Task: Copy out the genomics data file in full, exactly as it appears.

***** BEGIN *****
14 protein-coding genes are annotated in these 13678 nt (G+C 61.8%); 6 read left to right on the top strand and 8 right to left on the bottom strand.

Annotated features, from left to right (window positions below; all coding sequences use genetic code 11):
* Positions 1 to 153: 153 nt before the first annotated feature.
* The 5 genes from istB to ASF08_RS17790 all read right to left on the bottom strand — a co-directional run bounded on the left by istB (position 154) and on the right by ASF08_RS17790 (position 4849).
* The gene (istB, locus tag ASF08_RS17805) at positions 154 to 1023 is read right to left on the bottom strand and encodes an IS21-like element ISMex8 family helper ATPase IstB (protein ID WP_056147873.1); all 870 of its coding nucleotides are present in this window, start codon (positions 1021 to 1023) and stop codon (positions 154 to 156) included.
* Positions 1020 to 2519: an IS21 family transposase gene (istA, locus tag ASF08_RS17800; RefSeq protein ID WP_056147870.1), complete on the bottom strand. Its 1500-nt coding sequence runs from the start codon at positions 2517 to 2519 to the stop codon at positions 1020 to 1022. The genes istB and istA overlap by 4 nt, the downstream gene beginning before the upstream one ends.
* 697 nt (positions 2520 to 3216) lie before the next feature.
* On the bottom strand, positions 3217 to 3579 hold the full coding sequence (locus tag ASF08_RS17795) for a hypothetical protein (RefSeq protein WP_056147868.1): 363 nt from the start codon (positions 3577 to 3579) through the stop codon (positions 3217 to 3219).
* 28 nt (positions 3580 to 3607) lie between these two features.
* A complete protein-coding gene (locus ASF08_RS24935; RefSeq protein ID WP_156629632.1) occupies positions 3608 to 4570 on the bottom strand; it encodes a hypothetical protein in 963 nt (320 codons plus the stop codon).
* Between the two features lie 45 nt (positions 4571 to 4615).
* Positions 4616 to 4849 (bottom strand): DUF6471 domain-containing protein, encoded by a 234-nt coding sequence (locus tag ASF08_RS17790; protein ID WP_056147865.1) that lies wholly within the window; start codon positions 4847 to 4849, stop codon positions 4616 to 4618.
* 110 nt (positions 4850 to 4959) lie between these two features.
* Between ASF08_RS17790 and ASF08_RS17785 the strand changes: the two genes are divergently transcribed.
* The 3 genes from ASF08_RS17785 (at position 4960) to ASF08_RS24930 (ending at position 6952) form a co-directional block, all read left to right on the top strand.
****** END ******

14 protein-coding genes are annotated in these 13678 nt (G+C 61.8%); 6 read left to right on the top strand and 8 right to left on the bottom strand.

Annotated features, from left to right (window positions below; all coding sequences use genetic code 11):
* Positions 1 to 153: 153 nt before the first annotated feature.
* The 5 genes from istB to ASF08_RS17790 all read right to left on the bottom strand — a co-directional run bounded on the left by istB (position 154) and on the right by ASF08_RS17790 (position 4849).
* The gene (istB, locus tag ASF08_RS17805) at positions 154 to 1023 is read right to left on the bottom strand and encodes an IS21-like element ISMex8 family helper ATPase IstB (protein ID WP_056147873.1); all 870 of its coding nucleotides are present in this window, start codon (positions 1021 to 1023) and stop codon (positions 154 to 156) included.
* Positions 1020 to 2519: an IS21 family transposase gene (istA, locus tag ASF08_RS17800; RefSeq protein ID WP_056147870.1), complete on the bottom strand. Its 1500-nt coding sequence runs from the start codon at positions 2517 to 2519 to the stop codon at positions 1020 to 1022. The genes istB and istA overlap by 4 nt, the downstream gene beginning before the upstream one ends.
* 697 nt (positions 2520 to 3216) lie before the next feature.
* On the bottom strand, positions 3217 to 3579 hold the full coding sequence (locus tag ASF08_RS17795) for a hypothetical protein (RefSeq protein WP_056147868.1): 363 nt from the start codon (positions 3577 to 3579) through the stop codon (positions 3217 to 3219).
* 28 nt (positions 3580 to 3607) lie between these two features.
* A complete protein-coding gene (locus ASF08_RS24935; RefSeq protein ID WP_156629632.1) occupies positions 3608 to 4570 on the bottom strand; it encodes a hypothetical protein in 963 nt (320 codons plus the stop codon).
* Between the two features lie 45 nt (positions 4571 to 4615).
* Positions 4616 to 4849 (bottom strand): DUF6471 domain-containing protein, encoded by a 234-nt coding sequence (locus tag ASF08_RS17790; protein ID WP_056147865.1) that lies wholly within the window; start codon positions 4847 to 4849, stop codon positions 4616 to 4618.
* 110 nt (positions 4850 to 4959) lie between these two features.
* Between ASF08_RS17790 and ASF08_RS17785 the strand changes: the two genes are divergently transcribed.
* The 3 genes from ASF08_RS17785 (at position 4960) to ASF08_RS24930 (ending at position 6952) form a co-directional block, all read left to right on the top strand.